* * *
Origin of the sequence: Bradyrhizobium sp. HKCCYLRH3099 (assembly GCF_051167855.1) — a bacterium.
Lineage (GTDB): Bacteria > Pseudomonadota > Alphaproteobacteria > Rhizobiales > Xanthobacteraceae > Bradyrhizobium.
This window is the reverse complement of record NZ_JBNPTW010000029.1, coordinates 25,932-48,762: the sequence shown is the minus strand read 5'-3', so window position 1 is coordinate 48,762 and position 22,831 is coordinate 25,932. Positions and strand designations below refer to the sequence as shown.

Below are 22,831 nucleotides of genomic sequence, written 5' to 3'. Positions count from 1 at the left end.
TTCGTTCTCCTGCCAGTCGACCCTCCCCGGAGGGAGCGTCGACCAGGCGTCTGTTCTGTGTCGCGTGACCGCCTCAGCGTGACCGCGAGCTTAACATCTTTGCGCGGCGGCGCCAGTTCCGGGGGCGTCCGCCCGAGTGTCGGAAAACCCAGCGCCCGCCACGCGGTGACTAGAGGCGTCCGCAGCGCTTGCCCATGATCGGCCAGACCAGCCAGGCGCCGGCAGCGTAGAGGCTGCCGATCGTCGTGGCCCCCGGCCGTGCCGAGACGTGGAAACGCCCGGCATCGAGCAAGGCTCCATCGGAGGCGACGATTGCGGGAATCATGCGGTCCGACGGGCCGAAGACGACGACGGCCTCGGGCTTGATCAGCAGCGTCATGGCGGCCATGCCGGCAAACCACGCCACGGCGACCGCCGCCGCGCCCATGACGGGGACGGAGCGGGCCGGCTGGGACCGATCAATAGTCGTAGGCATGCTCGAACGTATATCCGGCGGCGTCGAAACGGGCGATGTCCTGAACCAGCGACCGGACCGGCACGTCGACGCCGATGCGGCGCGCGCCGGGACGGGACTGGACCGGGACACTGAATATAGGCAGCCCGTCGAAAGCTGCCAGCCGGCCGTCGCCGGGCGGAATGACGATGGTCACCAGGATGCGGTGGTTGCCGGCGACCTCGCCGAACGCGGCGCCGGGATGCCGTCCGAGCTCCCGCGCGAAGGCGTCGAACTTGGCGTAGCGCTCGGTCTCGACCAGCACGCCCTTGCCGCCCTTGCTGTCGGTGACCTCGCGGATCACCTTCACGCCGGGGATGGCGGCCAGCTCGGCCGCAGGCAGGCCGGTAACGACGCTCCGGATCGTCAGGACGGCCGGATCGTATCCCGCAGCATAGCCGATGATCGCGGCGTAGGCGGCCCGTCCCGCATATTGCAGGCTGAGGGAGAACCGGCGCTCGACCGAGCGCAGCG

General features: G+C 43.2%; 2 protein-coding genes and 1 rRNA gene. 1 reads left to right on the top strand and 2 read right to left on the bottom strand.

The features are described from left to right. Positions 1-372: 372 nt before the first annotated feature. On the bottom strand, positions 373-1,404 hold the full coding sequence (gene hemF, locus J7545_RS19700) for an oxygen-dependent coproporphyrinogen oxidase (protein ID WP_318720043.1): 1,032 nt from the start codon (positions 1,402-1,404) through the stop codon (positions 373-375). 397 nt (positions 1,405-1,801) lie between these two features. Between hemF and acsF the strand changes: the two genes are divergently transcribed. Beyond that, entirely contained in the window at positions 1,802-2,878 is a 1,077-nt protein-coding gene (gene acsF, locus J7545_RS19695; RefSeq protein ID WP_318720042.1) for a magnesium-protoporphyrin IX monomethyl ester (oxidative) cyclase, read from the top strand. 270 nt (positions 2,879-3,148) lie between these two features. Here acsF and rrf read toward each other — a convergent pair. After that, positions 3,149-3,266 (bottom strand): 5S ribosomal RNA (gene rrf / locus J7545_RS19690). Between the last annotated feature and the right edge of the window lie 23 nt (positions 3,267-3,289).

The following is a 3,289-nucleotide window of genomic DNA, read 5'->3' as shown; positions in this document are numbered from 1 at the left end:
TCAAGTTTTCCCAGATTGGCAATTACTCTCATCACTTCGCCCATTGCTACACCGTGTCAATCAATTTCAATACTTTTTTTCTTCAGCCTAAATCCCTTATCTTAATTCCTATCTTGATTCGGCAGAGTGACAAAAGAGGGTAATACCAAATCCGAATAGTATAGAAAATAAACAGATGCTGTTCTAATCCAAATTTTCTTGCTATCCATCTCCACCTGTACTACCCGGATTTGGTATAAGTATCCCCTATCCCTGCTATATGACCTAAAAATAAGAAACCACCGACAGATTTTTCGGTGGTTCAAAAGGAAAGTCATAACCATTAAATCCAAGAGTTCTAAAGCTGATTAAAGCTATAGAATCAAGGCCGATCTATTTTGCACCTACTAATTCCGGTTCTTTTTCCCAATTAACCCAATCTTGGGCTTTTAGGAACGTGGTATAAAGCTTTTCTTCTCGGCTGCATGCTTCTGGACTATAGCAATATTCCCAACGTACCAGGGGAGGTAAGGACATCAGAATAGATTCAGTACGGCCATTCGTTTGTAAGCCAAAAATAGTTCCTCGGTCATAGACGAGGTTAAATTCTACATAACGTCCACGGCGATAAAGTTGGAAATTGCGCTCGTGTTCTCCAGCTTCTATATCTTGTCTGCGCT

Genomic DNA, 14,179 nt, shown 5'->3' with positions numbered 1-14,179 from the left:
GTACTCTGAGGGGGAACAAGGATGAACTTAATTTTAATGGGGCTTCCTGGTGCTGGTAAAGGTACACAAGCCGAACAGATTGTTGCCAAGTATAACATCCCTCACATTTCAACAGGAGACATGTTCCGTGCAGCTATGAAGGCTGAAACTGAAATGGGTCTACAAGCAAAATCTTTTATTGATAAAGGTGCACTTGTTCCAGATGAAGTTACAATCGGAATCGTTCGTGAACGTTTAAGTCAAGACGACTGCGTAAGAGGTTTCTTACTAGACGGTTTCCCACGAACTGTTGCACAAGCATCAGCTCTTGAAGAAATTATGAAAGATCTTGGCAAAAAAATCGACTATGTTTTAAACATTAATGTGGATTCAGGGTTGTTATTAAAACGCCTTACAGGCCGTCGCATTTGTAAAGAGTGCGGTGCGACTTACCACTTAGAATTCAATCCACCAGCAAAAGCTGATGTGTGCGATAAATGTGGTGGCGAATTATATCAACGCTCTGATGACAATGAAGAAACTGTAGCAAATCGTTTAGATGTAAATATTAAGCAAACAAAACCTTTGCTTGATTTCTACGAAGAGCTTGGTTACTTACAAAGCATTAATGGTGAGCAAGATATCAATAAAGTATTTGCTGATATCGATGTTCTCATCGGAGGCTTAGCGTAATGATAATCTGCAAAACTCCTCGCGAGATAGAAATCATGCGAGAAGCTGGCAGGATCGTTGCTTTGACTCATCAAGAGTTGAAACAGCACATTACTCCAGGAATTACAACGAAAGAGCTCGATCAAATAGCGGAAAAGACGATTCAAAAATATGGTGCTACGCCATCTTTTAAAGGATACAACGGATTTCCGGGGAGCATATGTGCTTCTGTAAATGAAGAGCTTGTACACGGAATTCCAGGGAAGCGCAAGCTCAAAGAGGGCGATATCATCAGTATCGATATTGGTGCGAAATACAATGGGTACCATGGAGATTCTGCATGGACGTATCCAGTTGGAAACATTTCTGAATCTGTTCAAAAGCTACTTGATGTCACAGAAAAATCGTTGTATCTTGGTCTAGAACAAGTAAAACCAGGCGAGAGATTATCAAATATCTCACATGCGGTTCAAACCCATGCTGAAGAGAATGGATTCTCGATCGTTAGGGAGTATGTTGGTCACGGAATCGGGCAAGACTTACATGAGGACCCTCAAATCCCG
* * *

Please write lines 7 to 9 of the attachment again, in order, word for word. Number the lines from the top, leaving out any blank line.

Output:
The features are described from left to right. Positions 1-372: 372 nt before the first annotated feature. On the bottom strand, positions 373-1,404 hold the full coding sequence (gene hemF, locus J7545_RS19700) for an oxygen-dependent coproporphyrinogen oxidase (protein ID WP_318720043.1): 1,032 nt from the start codon (positions 1,402-1,404) through the stop codon (positions 373-375). 397 nt (positions 1,405-1,801) lie between these two features. Between hemF and acsF the strand changes: the two genes are divergently transcribed. Beyond that, entirely contained in the window at positions 1,802-2,878 is a 1,077-nt protein-coding gene (gene acsF, locus J7545_RS19695; RefSeq protein ID WP_318720042.1) for a magnesium-protoporphyrin IX monomethyl ester (oxidative) cyclase, read from the top strand. 270 nt (positions 2,879-3,148) lie between these two features. Here acsF and rrf read toward each other — a convergent pair. After that, positions 3,149-3,266 (bottom strand): 5S ribosomal RNA (gene rrf / locus J7545_RS19690). Between the last annotated feature and the right edge of the window lie 23 nt (positions 3,267-3,289).

The following is a 3,289-nucleotide window of genomic DNA, read 5'->3' as shown; positions in this document are numbered from 1 at the left end:
TCAAGTTTTCCCAGATTGGCAATTACTCTCATCACTTCGCCCATTGCTACACCGTGTCAATCAATTTCAATACTTTTTTTCTTCAGCCTAAATCCCTTATCTTAATTCCTATCTTGATTCGGCAGAGTGACAAAAGAGGGTAATACCAAATCCGAATAGTATAGAAAATAAACAGATGCTGTTCTAATCCAAATTTTCTTGCTATCCATCTCCACCTGTACTACCCGGATTTGGTATAAGTATCCCCTATCCCTGCTATATGACCTAAAAATAAGAAACCACCGACAGATTTTTCGGTGGTTCAAAAGGAAAGTCATAACCATTAAATCCAAGAGTTCTAAAGCTGATTAAAGCTATAGAATCAAGGCCGATCTATTTTGCACCTACTAATTCCGGTTCTTTTTCCCAATTAACCCAATCTTGGGCTTTTAGGAACGTGGTATAAAGCTTTTCTTCTCGGCTGCATGCTTCTGGACTATAGCAATATTCCCAACGTACCAGGGGAGGTAAGGACATCAGAATAGATTCAGTACGGCCATTCGTTTGTAAGCCAAAAATAGTTCCTCGGTCATAGACGAGGTTAAATTCTACATAACGTCCACGGCGATAAAGTTGGAAATTGCGCTCGTGTTCTCCAGCTTCTATATCTTGTCTGCGCT